|Towards Joint Authority
NORTHERN Ireland Secretary of State Peter Hain was in the U.S. last month
to give his assessment of the situation in Northern Ireland to Irish American
Hain has made a decent fist of the Northern Ireland job. He has been blunt
and direct when needed. He has pointed out that the economic basket case
where the British government and taxpayer endlessly subsidize the local
economy cannot continue forever.
Hain has stressed that, unlike previous British governments, this one
has a plan in conjunction with the Irish government and is sticking to
it. He has pointed out to the local party leaders that if agreements are
not reached on power-sharing, then their coveted sinecures where they
get paid handsomely to sit in an Assembly that never meets are over.
Above all, Hain has pointed out that in British Prime Minister Tony Blair
the Irish peace process has an ally unlike any other in modern times.
Blair, however, is expected to step down within a year. In addition, an
Irish election next May or June could also remove Taoiseach (Prime Minister)
Bertie Ahern, the other leader who has given endlessly of his time and
effort to achieve peace.
In other words, the maximum potential for achieving the long dreamed of
power-sharing administration with safeguards for both sides in Northern
Ireland are now in place.
It was a sobering briefing by Hain, especially on the issue of what will
replace power-sharing if the current attempt to achieve it fails.
Hain was less than convincing on the issue of joint authority, a form
of which both governments have said they will implement if the power-sharing
ideal fails. He was wishy-washy on the details, merely saying that it
would obviously involve a large extension of the current cross border
That would not be good enough for Irish America. For too long the forces
of Unionism have thwarted every effort to create political institutions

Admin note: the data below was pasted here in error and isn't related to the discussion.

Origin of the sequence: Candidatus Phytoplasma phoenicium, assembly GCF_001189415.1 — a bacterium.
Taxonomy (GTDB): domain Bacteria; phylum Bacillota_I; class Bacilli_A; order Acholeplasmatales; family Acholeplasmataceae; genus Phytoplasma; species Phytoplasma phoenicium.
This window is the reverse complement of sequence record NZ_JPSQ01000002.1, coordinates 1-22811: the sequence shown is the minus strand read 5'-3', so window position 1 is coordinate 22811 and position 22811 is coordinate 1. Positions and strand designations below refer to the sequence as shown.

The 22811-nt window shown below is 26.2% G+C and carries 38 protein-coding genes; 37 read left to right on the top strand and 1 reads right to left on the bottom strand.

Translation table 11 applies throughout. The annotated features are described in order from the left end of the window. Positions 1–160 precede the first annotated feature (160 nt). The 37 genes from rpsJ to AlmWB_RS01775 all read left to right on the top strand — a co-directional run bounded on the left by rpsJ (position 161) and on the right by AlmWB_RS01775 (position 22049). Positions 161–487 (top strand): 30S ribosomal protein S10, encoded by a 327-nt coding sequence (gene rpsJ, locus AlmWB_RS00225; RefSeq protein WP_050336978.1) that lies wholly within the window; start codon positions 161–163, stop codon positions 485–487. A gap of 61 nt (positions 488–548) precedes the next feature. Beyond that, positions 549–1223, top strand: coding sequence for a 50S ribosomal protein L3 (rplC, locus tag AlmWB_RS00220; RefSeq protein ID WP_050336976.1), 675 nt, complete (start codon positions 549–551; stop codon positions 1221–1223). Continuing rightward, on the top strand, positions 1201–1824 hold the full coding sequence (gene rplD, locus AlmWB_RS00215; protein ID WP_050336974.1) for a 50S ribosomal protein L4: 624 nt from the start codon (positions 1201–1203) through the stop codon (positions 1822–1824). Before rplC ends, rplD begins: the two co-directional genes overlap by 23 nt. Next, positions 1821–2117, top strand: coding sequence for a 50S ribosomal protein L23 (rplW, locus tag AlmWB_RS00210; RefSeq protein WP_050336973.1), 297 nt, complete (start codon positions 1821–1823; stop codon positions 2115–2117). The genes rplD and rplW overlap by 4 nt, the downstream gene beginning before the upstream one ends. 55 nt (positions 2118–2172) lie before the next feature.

that reflect the effective reality that the North is almost evenly divided
— politically, geographically and population wise — between
the two communities. Anything less than a complete recognition of that
fact in any joint authority formula would be insufficient.
If, as seems more likely every passing day, the Democratic Unionists are
the ones who balk at power-sharing, then it is up to the two governments
to show them that they have a plan that will deal directly with that refusal,
and one that will make them understand that the price for failing to share
power is a steep one indeed.
To their credit, the two governments have made it crystal clear to the
Northern Ireland parties that if no deal can be reached in November then
the entire exercise in power-sharing will be shelved indefinitely, no
if, ands or buts.
The hope is, of course, that the deadline and the determined positions
of the two governments will lead Democratic Unionist leader Ian Paisley
to rethink his party’s recalcitrant position on the power-sharing
Judging by recent events, however, that seems a long shot at present.
Paisley gave a hate filled speech over the July 12th season, one that
indicated that his visceral hatred of Catholics is still very much in
Certainly, the opinion of his party and its leader is an important one,
but it cannot defy progress for all the people of the North, no more than
the Sinn Fein position on the other side can stymie progress.
What is needed is for both governments to continue to show the political
mettle they have shown in recent times when it comes to taking decisions
if the Unionists refuse to deal. Irish America will need to see a form
of joint authority that is a meaningful reflection of the role of the
Irish government in the affairs of the North if they are going to accept
any compromise put forward.